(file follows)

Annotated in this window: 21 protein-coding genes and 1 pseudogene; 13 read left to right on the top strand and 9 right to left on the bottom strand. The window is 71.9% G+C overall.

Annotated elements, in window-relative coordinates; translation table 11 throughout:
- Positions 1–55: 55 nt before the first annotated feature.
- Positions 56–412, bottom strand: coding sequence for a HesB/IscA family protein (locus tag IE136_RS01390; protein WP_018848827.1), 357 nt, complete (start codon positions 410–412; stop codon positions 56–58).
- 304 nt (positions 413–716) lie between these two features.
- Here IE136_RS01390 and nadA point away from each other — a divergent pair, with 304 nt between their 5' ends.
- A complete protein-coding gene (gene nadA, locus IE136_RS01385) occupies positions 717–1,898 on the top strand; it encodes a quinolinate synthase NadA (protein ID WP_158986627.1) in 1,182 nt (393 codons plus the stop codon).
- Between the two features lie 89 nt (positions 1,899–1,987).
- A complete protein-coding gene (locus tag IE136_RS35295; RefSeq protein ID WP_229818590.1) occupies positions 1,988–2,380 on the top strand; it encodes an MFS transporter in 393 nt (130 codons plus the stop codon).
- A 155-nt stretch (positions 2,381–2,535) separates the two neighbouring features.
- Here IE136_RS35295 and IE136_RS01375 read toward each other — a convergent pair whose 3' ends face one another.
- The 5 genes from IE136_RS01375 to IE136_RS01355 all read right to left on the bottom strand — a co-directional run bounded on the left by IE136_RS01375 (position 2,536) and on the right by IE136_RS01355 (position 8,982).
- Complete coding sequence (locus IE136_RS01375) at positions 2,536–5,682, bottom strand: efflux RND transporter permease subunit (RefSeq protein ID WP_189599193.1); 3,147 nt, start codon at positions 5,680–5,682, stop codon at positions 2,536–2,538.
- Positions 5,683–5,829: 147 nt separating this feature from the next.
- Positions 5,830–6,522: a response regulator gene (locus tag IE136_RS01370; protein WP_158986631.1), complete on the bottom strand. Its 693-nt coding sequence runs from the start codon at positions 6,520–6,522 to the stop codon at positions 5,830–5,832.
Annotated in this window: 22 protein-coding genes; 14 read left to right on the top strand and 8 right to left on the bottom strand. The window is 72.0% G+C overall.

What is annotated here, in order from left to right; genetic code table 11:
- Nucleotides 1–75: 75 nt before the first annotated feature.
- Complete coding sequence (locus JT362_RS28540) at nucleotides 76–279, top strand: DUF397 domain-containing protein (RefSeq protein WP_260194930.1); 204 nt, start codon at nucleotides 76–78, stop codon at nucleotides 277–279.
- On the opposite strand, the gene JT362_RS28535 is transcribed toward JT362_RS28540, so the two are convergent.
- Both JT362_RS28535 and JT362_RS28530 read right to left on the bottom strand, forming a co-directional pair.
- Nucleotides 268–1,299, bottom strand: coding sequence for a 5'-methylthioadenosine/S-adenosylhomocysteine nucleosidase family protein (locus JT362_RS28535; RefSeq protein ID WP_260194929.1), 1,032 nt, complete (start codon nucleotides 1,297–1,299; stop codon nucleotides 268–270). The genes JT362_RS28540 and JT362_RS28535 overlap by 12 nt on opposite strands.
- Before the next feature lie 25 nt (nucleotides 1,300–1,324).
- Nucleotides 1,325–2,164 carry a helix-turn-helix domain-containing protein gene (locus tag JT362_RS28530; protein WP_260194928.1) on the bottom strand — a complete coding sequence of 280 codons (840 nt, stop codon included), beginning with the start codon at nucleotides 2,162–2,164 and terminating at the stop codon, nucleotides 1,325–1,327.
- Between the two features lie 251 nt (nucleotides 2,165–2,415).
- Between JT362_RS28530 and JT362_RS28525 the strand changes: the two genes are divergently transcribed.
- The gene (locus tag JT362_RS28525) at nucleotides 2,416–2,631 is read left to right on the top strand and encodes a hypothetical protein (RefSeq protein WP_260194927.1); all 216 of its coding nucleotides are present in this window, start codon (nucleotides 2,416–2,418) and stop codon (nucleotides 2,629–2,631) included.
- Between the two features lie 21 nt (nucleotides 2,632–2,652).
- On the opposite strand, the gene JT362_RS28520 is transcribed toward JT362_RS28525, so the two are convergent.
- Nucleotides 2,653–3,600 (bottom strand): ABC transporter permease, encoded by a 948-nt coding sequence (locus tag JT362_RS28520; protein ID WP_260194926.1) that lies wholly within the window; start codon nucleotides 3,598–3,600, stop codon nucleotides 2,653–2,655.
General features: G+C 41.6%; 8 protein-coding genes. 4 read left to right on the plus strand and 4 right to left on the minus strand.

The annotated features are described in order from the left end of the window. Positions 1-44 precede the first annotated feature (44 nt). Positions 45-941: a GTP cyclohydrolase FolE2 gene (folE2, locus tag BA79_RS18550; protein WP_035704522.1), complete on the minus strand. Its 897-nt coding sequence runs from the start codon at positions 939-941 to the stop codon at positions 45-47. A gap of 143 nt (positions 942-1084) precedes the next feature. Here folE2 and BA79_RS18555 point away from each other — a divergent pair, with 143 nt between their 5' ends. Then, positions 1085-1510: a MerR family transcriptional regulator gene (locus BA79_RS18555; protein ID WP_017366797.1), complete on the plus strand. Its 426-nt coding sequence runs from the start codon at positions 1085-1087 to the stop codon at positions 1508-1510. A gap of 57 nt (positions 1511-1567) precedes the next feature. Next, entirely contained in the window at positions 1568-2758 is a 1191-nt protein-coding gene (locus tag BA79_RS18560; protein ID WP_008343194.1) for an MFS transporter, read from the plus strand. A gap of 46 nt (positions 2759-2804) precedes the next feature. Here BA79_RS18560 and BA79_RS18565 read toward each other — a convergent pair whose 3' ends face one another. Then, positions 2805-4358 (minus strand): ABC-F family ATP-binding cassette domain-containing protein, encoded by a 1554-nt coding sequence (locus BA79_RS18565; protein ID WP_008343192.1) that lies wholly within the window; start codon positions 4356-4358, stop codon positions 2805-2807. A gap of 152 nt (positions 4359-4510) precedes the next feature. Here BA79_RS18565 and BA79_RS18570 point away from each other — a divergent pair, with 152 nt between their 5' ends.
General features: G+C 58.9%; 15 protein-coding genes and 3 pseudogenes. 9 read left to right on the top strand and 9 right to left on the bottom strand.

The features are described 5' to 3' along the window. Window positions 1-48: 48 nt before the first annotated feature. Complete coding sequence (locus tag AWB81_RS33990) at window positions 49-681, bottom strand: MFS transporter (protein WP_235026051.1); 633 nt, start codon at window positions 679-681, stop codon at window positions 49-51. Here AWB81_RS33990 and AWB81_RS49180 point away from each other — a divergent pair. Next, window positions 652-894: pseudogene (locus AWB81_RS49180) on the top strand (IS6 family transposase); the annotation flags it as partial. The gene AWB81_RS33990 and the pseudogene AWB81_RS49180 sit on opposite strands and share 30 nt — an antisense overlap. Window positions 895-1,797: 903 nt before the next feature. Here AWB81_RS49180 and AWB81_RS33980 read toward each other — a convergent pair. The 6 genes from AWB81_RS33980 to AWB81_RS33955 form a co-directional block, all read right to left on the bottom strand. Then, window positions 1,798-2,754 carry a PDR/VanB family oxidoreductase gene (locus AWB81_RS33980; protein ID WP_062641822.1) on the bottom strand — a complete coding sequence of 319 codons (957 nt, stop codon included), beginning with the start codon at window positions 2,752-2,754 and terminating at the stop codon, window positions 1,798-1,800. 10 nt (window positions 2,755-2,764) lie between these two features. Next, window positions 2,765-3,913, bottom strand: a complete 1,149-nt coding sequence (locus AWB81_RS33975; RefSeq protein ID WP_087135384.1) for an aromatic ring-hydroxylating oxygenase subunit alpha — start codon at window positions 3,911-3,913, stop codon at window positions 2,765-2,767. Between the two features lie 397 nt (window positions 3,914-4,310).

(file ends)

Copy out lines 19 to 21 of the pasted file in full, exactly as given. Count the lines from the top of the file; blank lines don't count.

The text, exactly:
- Complete coding sequence (locus JT362_RS28540) at nucleotides 76–279, top strand: DUF397 domain-containing protein (RefSeq protein WP_260194930.1); 204 nt, start codon at nucleotides 76–78, stop codon at nucleotides 277–279.
- On the opposite strand, the gene JT362_RS28535 is transcribed toward JT362_RS28540, so the two are convergent.
- Both JT362_RS28535 and JT362_RS28530 read right to left on the bottom strand, forming a co-directional pair.